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Old 11-06-2006, 11:45 AM   #46
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I don't think it matters what their intention is.

If you intend X to happen (FGM in the name of cultural ritual), but Y (mutilation, suffering, torture, take your pick) is certain or substantially certain to flow from your act X, for all intents and purposes, you intended Y to happen as well.

And I don't think that's strictly a legal interepretation either; it reads well in a common sense context as well.
Of course the intent matters if your goal is to eradicate the practice. I agree with you that the result is the same, and believe me I find this pratice as horrible as anyone here.

But if we all agree that it needs to stop, one has to look at the best way to do it. And the stricktly legal/punitive/accusating way simply does not work. Anyone who has worked extensively on this issue on the ground will tell you. The goal is not to punish everyone who is doing it (because that would mean essentially punishing entire communities here), but make the people really understand the consequences of what they are doing.

It's a cultural practice, a very important and widespread one. If you don't try to change the culture itself, you won't get anywhere. And the only way to positively change a culture is first to be respectful and understanding of it, and to make people realise for themselves why they should change some of their practices. If you can convince them that it is really harmful and there is no good reason to do it, they will stop doing it.

But really from what I have observed, people here in Africa are SO sick of so-called educated and well-meaning Westerners/white people coming and telling them they need to do this and that and treating them like primitive/barbarian people, that sometimes they will completely block off even genuinely good advice (such as the need to stop FGM) from anyone coming from the outside. So if you come up and say 'this is torture/inhumane/disgusting/barbarian', when talking about something they consider as an integral part of their cultural rituals, you will fail, that's just a fact.

The big international campaigns condemning FGM have not done that much good, although I recognize they are useful in making the issue known and get people to talk about it. But on the ground they have made little difference. The successful ones have been the ones such as TOSTAN which take a culturally sensitive and non-accusatory approach.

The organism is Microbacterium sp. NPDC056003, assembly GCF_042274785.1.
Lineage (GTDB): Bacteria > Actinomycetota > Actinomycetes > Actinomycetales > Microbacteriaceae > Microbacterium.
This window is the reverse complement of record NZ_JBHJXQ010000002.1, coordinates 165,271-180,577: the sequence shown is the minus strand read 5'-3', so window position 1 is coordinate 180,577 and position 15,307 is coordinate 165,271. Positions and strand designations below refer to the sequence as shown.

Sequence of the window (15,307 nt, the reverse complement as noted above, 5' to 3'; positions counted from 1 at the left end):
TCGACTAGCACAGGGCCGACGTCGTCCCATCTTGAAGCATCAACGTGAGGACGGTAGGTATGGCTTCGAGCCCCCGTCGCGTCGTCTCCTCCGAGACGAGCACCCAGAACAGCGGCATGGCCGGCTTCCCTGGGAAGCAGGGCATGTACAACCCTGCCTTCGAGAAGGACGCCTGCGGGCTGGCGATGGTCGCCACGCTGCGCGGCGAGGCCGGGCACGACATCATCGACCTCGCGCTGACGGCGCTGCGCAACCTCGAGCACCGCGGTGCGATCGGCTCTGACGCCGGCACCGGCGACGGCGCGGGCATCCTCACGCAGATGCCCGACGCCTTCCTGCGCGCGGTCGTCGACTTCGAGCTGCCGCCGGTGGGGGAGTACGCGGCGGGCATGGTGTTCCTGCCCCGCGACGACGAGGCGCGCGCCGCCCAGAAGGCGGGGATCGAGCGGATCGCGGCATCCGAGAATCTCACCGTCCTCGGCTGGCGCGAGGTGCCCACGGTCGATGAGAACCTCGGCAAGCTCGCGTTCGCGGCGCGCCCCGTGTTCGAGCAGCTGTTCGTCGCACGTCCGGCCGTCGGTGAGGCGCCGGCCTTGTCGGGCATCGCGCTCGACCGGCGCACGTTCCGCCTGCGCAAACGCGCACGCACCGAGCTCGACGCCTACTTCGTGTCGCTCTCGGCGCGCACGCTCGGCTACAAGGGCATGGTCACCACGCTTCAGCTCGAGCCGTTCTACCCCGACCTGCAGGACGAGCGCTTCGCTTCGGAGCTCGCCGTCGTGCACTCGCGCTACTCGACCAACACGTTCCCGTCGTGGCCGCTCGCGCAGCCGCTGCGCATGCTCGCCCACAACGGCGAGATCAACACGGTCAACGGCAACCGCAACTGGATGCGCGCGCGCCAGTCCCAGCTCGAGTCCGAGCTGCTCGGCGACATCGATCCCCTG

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Old 11-06-2006, 11:45 AM   #47
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So should human rights end at national borders?
No, but obviously the US can't criminalize and prosecute citizens of the Gambia. I think this practice should be illegal, period. How to go about that is the million dollar question...
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Old 11-06-2006, 11:48 AM   #48
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Economic development of these regions coupled with the rise of middle classs pushing for human rights reforms?
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Old 11-06-2006, 11:53 AM   #49
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So should human rights end at national borders?
Of course not, but the approach taken must change depending on what kind of abuse you are taking about, and where it is taking place.

Human rights abuses perpetrated by totalitarian governments cannot be compared to abuses that are done by normal, well-meaning, uneducated people. You can't treat millions of poor African women trying to ensure a good future for their daughters (because that's what they think they are doing!) like criminals the same way you would Saddam Hussein or Milosevic!
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Old 11-06-2006, 11:56 AM   #50
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Of course not and you cant stop crime by making laws against it.
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Old 11-06-2006, 12:05 PM   #51
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No, but obviously the US can't criminalize and prosecute citizens of the Gambia. I think this practice should be illegal, period. How to go about that is the million dollar question...
I agree that it should be made illegal everywhere. The question is more what to do with people who will do it anyways (like it is the case in several African countries where it has been made illegal). But when it is made illegal, such as in Senegal recently, it sends a necessary strong message that the government disagrees with the practice, and it's a crucial first step.

But it must be accompanied by other 'softer' measures. For example in West Africa, the women who do it (they are called 'exciseuses' in French) have a special status within the community, since they are doing something that is seen as a very important 'coming into adulthood ritual'. It's literally their job, so if suddenly you treat them like criminals, put them in jail, or even just leave them hanging with no new occupation, you are creating new problems, on top of putting off the whole community.
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